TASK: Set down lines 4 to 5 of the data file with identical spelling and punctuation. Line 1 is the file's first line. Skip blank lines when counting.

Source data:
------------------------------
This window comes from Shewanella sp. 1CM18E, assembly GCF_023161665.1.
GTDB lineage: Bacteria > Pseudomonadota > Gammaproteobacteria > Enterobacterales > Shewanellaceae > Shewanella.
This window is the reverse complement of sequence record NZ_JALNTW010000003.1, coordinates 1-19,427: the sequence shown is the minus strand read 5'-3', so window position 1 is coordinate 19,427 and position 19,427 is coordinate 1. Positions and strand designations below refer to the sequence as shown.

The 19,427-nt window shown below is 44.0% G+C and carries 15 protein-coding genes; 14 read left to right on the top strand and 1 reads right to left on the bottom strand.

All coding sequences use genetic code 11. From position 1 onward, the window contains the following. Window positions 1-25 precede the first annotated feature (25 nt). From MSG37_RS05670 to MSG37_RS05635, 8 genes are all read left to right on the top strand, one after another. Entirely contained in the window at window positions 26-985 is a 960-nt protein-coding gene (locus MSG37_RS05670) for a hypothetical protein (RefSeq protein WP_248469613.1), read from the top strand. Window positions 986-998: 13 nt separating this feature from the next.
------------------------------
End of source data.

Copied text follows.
The 19,427-nt window shown below is 44.0% G+C and carries 15 protein-coding genes; 14 read left to right on the top strand and 1 reads right to left on the bottom strand.

All coding sequences use genetic code 11. From position 1 onward, the window contains the following. Window positions 1-25 precede the first annotated feature (25 nt). From MSG37_RS05670 to MSG37_RS05635, 8 genes are all read left to right on the top strand, one after another. Entirely contained in the window at window positions 26-985 is a 960-nt protein-coding gene (locus MSG37_RS05670) for a hypothetical protein (RefSeq protein WP_248469613.1), read from the top strand. Window positions 986-998: 13 nt separating this feature from the next.